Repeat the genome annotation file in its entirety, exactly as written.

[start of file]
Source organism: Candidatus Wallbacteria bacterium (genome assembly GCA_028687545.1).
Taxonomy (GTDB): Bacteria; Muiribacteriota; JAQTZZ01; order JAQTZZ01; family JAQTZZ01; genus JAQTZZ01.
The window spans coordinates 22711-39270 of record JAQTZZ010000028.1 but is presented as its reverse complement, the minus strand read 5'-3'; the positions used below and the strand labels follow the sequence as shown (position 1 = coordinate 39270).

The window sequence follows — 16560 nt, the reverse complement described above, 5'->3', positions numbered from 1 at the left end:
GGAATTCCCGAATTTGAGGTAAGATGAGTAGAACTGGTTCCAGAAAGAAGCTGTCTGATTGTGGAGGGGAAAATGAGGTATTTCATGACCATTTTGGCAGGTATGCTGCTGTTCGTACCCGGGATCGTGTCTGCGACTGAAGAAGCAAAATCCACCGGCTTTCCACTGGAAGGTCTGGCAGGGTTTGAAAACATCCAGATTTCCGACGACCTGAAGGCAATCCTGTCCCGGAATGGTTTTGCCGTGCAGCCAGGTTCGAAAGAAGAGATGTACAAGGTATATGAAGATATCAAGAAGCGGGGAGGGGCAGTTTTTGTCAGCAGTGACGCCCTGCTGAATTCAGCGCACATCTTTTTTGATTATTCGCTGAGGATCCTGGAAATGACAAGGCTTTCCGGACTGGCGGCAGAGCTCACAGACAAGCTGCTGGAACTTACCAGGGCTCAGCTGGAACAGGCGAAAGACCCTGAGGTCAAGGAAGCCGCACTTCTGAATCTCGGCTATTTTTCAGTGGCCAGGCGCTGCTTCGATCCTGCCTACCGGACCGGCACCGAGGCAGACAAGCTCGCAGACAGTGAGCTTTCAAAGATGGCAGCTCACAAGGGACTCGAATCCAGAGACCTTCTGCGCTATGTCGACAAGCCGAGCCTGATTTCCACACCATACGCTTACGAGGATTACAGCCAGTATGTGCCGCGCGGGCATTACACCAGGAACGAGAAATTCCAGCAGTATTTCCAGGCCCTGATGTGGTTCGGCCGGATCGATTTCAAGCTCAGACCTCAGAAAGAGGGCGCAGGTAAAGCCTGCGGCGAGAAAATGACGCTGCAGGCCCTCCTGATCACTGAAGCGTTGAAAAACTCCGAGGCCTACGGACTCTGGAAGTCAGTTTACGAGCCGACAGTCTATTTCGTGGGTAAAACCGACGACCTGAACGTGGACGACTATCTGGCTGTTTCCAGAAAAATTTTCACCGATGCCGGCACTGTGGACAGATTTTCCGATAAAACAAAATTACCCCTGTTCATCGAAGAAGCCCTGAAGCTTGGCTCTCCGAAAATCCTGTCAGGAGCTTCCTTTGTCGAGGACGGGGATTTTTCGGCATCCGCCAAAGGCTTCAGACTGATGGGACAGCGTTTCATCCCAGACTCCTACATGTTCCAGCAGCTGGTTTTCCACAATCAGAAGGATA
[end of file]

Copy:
Source organism: Candidatus Wallbacteria bacterium (genome assembly GCA_028687545.1).
Taxonomy (GTDB): Bacteria; Muiribacteriota; JAQTZZ01; order JAQTZZ01; family JAQTZZ01; genus JAQTZZ01.
The window spans coordinates 22711-39270 of record JAQTZZ010000028.1 but is presented as its reverse complement, the minus strand read 5'-3'; the positions used below and the strand labels follow the sequence as shown (position 1 = coordinate 39270).

The window sequence follows — 16560 nt, the reverse complement described above, 5'->3', positions numbered from 1 at the left end:
GGAATTCCCGAATTTGAGGTAAGATGAGTAGAACTGGTTCCAGAAAGAAGCTGTCTGATTGTGGAGGGGAAAATGAGGTATTTCATGACCATTTTGGCAGGTATGCTGCTGTTCGTACCCGGGATCGTGTCTGCGACTGAAGAAGCAAAATCCACCGGCTTTCCACTGGAAGGTCTGGCAGGGTTTGAAAACATCCAGATTTCCGACGACCTGAAGGCAATCCTGTCCCGGAATGGTTTTGCCGTGCAGCCAGGTTCGAAAGAAGAGATGTACAAGGTATATGAAGATATCAAGAAGCGGGGAGGGGCAGTTTTTGTCAGCAGTGACGCCCTGCTGAATTCAGCGCACATCTTTTTTGATTATTCGCTGAGGATCCTGGAAATGACAAGGCTTTCCGGACTGGCGGCAGAGCTCACAGACAAGCTGCTGGAACTTACCAGGGCTCAGCTGGAACAGGCGAAAGACCCTGAGGTCAAGGAAGCCGCACTTCTGAATCTCGGCTATTTTTCAGTGGCCAGGCGCTGCTTCGATCCTGCCTACCGGACCGGCACCGAGGCAGACAAGCTCGCAGACAGTGAGCTTTCAAAGATGGCAGCTCACAAGGGACTCGAATCCAGAGACCTTCTGCGCTATGTCGACAAGCCGAGCCTGATTTCCACACCATACGCTTACGAGGATTACAGCCAGTATGTGCCGCGCGGGCATTACACCAGGAACGAGAAATTCCAGCAGTATTTCCAGGCCCTGATGTGGTTCGGCCGGATCGATTTCAAGCTCAGACCTCAGAAAGAGGGCGCAGGTAAAGCCTGCGGCGAGAAAATGACGCTGCAGGCCCTCCTGATCACTGAAGCGTTGAAAAACTCCGAGGCCTACGGACTCTGGAAGTCAGTTTACGAGCCGACAGTCTATTTCGTGGGTAAAACCGACGACCTGAACGTGGACGACTATCTGGCTGTTTCCAGAAAAATTTTCACCGATGCCGGCACTGTGGACAGATTTTCCGATAAAACAAAATTACCCCTGTTCATCGAAGAAGCCCTGAAGCTTGGCTCTCCGAAAATCCTGTCAGGAGCTTCCTTTGTCGAGGACGGGGATTTTTCGGCATCCGCCAAAGGCTTCAGACTGATGGGACAGCGTTTCATCCCAGACTCCTACATGTTCCAGCAGCTGGTTTTCCACAATCAGAAGGATA